The 2021 Primetime Emmy Awards are just around the corner. Now that the nominations for this year have been released, let’s take a closer look at what productions stood out in television over the past year.
As expected, streaming services are now leading the way in quality television content. HBO and HBO Max received a combined 130 total Emmy nominations, the most of any network, closely followed by Netflix who received 129 nominations. Not far behind are Hulu and Disney Plus, the latter earning 71 nominations in only its second year of eligibility as a network after launching in just 2019. Of the shows nominated for best Drama Series, more than half were produced by streaming platforms over a traditional network. This is true for many categories this year.
“The Crown” and “The Mandalorian,” available respectively on Netflix and Disney Plus, have received 24 nominations each in a plethora of categories, making them the best received shows of the year in the eyes of the Television Academy. In total nominations and in many of the same categories, Marvel’s “WandaVision” was close behind with 23 total nominations, marking the first Emmy nominations for Marvel Studios. Science fiction, and super hero stories specifically, are more and more becoming a serious genre in television, this year’s Emmy nominations giving many nods to a usually disregarded genre.
Amazon Prime Video’s “The Boys” is nominated for best Drama Series, as is Disney’s “The Mandalorian,” both shows standing out among their fellow nominees as shows that typically aren’t considered by the Television Academy. The genre of superhero films and television shows has grown both more popular and nuanced over the past several years, giving us complex stories rooted in character instead of action such as “The Umbrella Academy,” “The Boys,” and of course, “WandaVision.”
“WandaVision” is nominated for 23 total Emmys, including best Limited Series and nominations for lead actors Elizabeth Olson, Paul Bettany and Kathryn Hahn, all of whom gave performances that have been critically praised. As the first show from Marvel Studios to be recognized by the Academy, “WandaVision” is setting standards of excellence in storytelling in a genre that has generally not been considered a serious contender among drama or even comedy productions. The show not only subverted and played with the superhero and science fiction genres, but examined the institution of television through the lens of grief. It’s complex and beautifully executed, setting the stage for future Marvel content, and for television writing in general.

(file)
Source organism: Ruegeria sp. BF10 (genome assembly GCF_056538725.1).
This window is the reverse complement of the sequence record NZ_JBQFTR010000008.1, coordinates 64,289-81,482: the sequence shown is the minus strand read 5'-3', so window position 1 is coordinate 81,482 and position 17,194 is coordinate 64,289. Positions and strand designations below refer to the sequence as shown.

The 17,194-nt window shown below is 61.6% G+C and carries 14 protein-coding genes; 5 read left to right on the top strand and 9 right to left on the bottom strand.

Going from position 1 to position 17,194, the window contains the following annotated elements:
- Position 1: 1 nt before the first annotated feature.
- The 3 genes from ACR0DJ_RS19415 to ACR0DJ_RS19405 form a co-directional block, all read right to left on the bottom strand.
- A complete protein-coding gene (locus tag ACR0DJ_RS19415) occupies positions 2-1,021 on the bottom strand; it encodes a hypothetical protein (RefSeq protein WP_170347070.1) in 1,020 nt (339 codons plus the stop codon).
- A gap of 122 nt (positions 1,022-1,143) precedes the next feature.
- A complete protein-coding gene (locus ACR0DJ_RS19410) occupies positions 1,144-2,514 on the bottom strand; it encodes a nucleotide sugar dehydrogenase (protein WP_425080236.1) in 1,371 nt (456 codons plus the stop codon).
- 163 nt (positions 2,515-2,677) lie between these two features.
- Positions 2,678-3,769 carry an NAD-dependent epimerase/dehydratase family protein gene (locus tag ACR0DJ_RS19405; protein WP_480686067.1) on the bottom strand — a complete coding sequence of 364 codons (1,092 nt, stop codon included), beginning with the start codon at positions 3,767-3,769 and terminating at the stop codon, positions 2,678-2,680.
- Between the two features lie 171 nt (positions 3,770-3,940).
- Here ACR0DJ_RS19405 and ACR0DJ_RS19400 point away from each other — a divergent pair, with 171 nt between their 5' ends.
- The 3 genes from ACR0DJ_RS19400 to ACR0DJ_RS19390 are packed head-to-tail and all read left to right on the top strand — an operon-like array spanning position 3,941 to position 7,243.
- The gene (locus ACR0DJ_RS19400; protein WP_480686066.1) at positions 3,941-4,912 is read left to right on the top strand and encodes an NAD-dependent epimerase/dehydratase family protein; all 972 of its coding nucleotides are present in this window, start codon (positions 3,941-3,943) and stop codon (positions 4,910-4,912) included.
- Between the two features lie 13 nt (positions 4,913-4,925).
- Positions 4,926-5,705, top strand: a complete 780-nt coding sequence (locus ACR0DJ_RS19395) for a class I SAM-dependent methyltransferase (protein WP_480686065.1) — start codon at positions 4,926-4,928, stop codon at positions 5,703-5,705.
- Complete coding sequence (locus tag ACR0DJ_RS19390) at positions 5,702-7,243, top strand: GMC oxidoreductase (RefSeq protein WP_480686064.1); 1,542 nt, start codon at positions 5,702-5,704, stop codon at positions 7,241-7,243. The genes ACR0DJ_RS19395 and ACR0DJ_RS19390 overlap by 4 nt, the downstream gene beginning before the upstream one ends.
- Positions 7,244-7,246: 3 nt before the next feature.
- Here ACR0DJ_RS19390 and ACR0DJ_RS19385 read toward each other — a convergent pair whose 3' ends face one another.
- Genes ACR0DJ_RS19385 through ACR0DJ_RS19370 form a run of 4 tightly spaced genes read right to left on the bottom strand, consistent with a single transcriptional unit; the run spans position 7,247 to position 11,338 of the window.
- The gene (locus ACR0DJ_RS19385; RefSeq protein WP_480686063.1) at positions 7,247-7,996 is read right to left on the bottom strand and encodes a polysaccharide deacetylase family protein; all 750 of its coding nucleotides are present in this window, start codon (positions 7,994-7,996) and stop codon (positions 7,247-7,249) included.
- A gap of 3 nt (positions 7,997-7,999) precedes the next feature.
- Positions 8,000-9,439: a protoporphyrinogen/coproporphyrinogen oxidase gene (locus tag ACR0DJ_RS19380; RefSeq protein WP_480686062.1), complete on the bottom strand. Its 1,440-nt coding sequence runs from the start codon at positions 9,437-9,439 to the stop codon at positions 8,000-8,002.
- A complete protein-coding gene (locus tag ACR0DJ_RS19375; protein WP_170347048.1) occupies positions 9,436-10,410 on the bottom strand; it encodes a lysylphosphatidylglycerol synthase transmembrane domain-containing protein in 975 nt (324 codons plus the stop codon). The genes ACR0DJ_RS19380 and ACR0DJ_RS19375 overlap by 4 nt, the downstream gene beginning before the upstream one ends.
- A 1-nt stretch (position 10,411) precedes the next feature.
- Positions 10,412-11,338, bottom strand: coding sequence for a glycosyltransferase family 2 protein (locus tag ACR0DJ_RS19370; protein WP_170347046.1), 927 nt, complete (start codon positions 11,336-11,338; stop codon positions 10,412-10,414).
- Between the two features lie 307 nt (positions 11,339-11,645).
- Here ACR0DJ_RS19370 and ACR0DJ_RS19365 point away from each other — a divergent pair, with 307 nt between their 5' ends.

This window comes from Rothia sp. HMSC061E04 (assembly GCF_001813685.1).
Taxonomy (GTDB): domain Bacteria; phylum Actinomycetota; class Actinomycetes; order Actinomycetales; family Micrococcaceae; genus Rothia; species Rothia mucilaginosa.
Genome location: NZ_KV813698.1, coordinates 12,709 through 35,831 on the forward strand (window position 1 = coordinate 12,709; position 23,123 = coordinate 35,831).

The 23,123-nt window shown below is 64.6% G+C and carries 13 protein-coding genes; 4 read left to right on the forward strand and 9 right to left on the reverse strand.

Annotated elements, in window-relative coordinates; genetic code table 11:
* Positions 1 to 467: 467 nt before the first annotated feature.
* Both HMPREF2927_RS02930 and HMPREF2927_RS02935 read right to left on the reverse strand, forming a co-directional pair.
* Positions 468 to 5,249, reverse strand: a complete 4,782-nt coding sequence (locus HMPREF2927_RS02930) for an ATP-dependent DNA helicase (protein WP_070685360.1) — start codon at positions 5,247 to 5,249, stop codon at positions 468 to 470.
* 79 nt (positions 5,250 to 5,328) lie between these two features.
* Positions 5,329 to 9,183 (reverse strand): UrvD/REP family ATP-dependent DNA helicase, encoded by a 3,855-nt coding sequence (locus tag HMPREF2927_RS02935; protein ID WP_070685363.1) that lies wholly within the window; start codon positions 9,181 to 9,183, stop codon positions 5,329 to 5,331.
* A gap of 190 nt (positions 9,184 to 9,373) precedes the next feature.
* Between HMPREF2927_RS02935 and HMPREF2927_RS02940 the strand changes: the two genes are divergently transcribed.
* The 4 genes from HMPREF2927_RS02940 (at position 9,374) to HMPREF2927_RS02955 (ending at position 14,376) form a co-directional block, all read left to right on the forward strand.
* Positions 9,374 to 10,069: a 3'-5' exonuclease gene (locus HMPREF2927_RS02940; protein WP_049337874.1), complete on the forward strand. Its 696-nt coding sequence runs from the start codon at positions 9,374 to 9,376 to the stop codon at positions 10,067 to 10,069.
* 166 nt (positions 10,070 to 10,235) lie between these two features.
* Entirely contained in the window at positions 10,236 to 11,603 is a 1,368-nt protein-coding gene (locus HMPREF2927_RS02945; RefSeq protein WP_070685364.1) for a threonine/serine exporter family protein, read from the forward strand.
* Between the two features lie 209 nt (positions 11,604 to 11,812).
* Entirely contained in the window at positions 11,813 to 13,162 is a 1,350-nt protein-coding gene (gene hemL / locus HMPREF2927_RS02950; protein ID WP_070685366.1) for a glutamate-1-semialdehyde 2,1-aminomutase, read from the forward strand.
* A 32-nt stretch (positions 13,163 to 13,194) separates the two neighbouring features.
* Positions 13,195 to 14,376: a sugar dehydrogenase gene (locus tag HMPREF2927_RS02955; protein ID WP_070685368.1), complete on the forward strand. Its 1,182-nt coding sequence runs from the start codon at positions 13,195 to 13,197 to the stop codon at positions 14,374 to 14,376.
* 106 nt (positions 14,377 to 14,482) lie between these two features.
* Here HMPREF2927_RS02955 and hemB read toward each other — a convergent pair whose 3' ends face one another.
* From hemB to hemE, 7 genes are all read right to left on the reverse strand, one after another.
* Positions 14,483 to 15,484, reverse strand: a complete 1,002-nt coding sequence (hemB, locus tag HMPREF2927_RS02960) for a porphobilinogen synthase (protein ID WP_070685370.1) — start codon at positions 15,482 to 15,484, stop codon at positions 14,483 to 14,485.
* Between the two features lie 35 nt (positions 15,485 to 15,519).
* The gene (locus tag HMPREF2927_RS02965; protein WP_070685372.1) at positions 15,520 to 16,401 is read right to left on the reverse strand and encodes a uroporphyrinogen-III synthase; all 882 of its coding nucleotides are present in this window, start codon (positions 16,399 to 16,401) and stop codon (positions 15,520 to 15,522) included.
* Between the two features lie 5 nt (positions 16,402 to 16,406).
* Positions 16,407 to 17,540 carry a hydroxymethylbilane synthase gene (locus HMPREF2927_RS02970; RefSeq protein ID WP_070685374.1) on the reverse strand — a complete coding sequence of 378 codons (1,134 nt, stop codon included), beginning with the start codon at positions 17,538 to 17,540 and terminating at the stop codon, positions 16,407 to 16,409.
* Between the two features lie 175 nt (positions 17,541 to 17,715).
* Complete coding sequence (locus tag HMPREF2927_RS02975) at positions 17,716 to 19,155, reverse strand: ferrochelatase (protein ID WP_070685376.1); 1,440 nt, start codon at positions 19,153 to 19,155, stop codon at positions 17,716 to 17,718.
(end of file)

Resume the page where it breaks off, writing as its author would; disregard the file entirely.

In the nonfiction category, “Last Week Tonight With John Oliver” has been nominated for Outstanding Variety Talk Series every year since 2016, with this year being no different. The show has had 52 nominations in total since it began in 2014, taking home 20 Emmys and 1 Honor. It is likely the show will take home another couple of Emmys this year, Outstanding Variety Talk Series being the most notable. “Last Week Tonight With John Oliver” stands out among the competition as a shift in the late night television genre. Not just a late-night comedy show, Oliver spends an hour each week taking a deep dive into systemic issues facing the country and the world. Oliver and his writing staff go to great lengths to get their stories right, often taking on topics that are too complicated to be covered in late-night television. This season for instance, Oliver has been praised for his nuanced piece on the rising conflict between Israel and Palestine, taking his time to pull apart the layers of an extremely socio-political conflict as opposed to diminishing the divide to a punchline. He is perhaps the most outspoken man in the genre as well, in the same episode equating Stand Your Ground laws to a “Rosetta Stone for justified homicides.”
Journalism has long since blended with late-night, however, no comedy show on television currently compares to the thorough investigations of John Oliver and his writing staff. The show takes heavy influences from “The Daily Show With Jon Stewart,” where Oliver cut his teeth as an Emmy award winning writer. It would be unsurprising if they won the category for the sixth year in a row. A win in September would tie “Last Week Tonight” with “The Late Show With David Letterman,” at six wins and put them on their way to catching up to the “The Daily Show with Jon Stewart,” which currently holds the record for the category at 11 wins.
The 73rd Primetime Emmy Awards will air September 19 on CBS and Paramount Plus.
By Emily Frantz